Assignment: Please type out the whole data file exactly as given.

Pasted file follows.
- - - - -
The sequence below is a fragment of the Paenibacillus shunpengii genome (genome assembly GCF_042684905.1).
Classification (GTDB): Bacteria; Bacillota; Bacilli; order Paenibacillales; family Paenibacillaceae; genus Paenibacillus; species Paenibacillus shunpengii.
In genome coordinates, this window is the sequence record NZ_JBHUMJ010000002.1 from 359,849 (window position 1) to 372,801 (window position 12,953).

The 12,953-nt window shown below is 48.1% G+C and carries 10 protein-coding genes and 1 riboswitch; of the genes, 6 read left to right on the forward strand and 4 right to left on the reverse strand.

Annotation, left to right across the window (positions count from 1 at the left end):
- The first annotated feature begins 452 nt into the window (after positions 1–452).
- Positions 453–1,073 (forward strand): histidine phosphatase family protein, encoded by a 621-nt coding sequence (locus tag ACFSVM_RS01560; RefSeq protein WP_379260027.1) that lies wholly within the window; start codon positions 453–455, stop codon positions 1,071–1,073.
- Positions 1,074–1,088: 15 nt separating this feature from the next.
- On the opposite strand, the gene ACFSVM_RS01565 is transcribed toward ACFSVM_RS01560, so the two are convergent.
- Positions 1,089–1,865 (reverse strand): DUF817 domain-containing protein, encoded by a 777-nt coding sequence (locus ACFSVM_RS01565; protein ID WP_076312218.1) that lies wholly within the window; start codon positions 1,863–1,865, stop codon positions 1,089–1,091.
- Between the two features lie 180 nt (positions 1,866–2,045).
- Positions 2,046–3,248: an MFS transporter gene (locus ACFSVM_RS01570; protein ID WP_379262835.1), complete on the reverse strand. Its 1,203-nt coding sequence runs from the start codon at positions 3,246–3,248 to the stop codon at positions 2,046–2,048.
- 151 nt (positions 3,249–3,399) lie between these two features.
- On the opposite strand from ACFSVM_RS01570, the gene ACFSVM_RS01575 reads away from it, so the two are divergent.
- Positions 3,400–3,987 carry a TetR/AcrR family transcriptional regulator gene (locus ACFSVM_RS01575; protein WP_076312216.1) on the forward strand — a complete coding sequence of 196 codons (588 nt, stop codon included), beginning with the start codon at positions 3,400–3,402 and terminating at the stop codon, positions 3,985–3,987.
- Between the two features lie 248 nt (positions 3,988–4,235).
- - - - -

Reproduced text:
The sequence below is a fragment of the Paenibacillus shunpengii genome (genome assembly GCF_042684905.1).
Classification (GTDB): Bacteria; Bacillota; Bacilli; order Paenibacillales; family Paenibacillaceae; genus Paenibacillus; species Paenibacillus shunpengii.
In genome coordinates, this window is the sequence record NZ_JBHUMJ010000002.1 from 359,849 (window position 1) to 372,801 (window position 12,953).

The 12,953-nt window shown below is 48.1% G+C and carries 10 protein-coding genes and 1 riboswitch; of the genes, 6 read left to right on the forward strand and 4 right to left on the reverse strand.

Annotation, left to right across the window (positions count from 1 at the left end):
- The first annotated feature begins 452 nt into the window (after positions 1–452).
- Positions 453–1,073 (forward strand): histidine phosphatase family protein, encoded by a 621-nt coding sequence (locus tag ACFSVM_RS01560; RefSeq protein WP_379260027.1) that lies wholly within the window; start codon positions 453–455, stop codon positions 1,071–1,073.
- Positions 1,074–1,088: 15 nt separating this feature from the next.
- On the opposite strand, the gene ACFSVM_RS01565 is transcribed toward ACFSVM_RS01560, so the two are convergent.
- Positions 1,089–1,865 (reverse strand): DUF817 domain-containing protein, encoded by a 777-nt coding sequence (locus ACFSVM_RS01565; protein ID WP_076312218.1) that lies wholly within the window; start codon positions 1,863–1,865, stop codon positions 1,089–1,091.
- Between the two features lie 180 nt (positions 1,866–2,045).
- Positions 2,046–3,248: an MFS transporter gene (locus ACFSVM_RS01570; protein ID WP_379262835.1), complete on the reverse strand. Its 1,203-nt coding sequence runs from the start codon at positions 3,246–3,248 to the stop codon at positions 2,046–2,048.
- 151 nt (positions 3,249–3,399) lie between these two features.
- On the opposite strand from ACFSVM_RS01570, the gene ACFSVM_RS01575 reads away from it, so the two are divergent.
- Positions 3,400–3,987 carry a TetR/AcrR family transcriptional regulator gene (locus ACFSVM_RS01575; protein WP_076312216.1) on the forward strand — a complete coding sequence of 196 codons (588 nt, stop codon included), beginning with the start codon at positions 3,400–3,402 and terminating at the stop codon, positions 3,985–3,987.
- Between the two features lie 248 nt (positions 3,988–4,235).